Shag rugs are a popular modern design trend, especially in America.
They're often featured in interior design magazines and television shows because shag rugs add luxury and elegance to any room. However, there's one thing interior designers forgot to mention...
...these shaggy rugs can be a PAIN! Shag rugs are so soft and fluffy because they have a higher pile than regular hand knotted rugs - this means the fibers are cut longer than in regular rugs.
Of course, having an elegant item doesn't come without a catch. High pile shag rugs are significantly harder to clean than regular area rugs. Dirt and dust gets deep in the crevices between the fibers, making it nearly impossible to reach them all. Large shag rugs can can be very heavy, making them even more difficult to clean, especially if it's a fluffy white shag rug.
5 Types of Shag Rugs
Flokati shag rugs are a type of handmade wool rug, traditionally made in Greece. These shag rugs are usually a white or cream color, but can be dyed into multiple color schemes. They are 100% wool, including the rug backing.
Flokati rugs are one of the fluffiest types of shag rugs and remind you of a sheepdog--they dirty easily and have to be cleaned and brushed often.
To maintain the soft, fluffy look of a Flokati shag rug, you should clean it on a regular schedule--before it even gets dirty! Otherwise, it will get messy, matted, and stained to the point where you'll never clean it back to the original look.
There are two main types of wool shag rugs" "noodles" and "shaggy."
The rugs displayed above and below are "noodle" rugs. Their thick wool fibers--in the shape of noodles--make an especially soft, luxurious rug, but their texture comes at a price. Soft fibers attract anything a feather duster can - dirt, dust, hair, and other particles that stick have probably made a home in your noodle rug. Not only do these rugs attract dirt, but it is especially difficult to get out because the tufts are loosely attached to the backing, which makes them easily pull out.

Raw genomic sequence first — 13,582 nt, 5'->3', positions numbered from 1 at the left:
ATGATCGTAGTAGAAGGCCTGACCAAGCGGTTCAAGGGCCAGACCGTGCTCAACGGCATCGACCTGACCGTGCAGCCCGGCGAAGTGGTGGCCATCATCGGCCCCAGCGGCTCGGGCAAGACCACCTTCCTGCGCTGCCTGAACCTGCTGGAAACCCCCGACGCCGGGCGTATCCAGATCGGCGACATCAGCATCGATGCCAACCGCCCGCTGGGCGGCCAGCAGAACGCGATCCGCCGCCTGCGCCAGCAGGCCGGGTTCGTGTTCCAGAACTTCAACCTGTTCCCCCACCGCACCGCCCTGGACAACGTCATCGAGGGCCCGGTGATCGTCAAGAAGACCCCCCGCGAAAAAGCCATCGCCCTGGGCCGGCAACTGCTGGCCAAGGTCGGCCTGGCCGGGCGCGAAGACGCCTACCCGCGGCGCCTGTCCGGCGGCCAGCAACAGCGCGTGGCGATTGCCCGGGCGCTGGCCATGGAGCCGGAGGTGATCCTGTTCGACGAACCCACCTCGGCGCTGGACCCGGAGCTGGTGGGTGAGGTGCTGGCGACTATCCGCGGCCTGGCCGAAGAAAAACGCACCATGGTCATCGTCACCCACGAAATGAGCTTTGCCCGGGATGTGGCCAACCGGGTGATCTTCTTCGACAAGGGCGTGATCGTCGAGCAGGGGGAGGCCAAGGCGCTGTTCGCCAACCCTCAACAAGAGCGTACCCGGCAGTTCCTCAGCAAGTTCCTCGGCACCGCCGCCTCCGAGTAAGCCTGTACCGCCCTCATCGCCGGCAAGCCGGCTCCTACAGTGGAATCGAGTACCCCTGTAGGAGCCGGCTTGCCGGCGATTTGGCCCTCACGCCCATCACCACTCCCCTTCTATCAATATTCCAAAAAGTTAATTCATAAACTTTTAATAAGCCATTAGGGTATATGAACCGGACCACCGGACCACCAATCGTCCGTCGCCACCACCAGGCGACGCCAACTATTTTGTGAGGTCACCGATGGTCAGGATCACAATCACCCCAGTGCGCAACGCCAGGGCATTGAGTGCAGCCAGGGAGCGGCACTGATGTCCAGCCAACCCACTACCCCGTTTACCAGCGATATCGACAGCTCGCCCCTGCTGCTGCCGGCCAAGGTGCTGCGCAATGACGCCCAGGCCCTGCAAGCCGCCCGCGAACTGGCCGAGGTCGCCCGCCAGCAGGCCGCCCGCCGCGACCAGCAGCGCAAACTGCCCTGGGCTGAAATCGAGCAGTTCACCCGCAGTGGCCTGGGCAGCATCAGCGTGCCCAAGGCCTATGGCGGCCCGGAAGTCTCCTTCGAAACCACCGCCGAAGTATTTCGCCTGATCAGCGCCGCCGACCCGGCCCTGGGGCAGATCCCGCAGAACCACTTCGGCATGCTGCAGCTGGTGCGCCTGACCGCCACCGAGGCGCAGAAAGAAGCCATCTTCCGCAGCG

The other type of wool shag rug is the "shaggy" wool rug. The fibers in these shag rugs are a lot thinner and closer together than those of the noodle rug.
The small shag rugs available at RugKnots are hand-knotted with 100% natural wool. This type of shag rug is much easier to clean than the fluffier versions above because the knots are much closer together, which makes it more difficult for dirt and grime to slip through the cracks.
This type of shag rug is more durable and easier to care for, but is sometimes more expensive than the traditional low-pile rug. RugKnots carries many types of hand tufted shag rugs in a reasonably smaller size, which makes the price lower on this type of luxury shag rug. However, if you're getting a LARGE, high-quality shag rug, the price quickly adds up... (and makes it more difficult to clean).
Leather shag rugs looking like crumpled up paper masquerading as a rug:
These shags are somewhat easier to clean than others because you can use a leather cleaner on them. These rugs, however, can be pricey based on brand and quality of leather, and ARE NOT pet-friendly... or in general, life-friendly.
Placing a leather shag rug strategically in a low-traffic area in your home is key to keeping it clean - a place that it won't come in contact with foods, liquids, and pets. Basically, a leather shag rug is like a wedding cake--you can look at it but don't touch it or you'll ruin it. So are they worth it? That's up to you!
Acrylic shag rugs not only look cheaper than wool shag rugs, but they are actually a danger for your home.
Acrylic rugs are highly flammable, so we DO NOT recommend putting them in your home.
Although synthetic shag rugs are not the highest quality rugs, they can be somewhat easier to clean because unlike wool, they can actually handle a steam cleaner a few times. However, they will still not last very long due to low quality materials.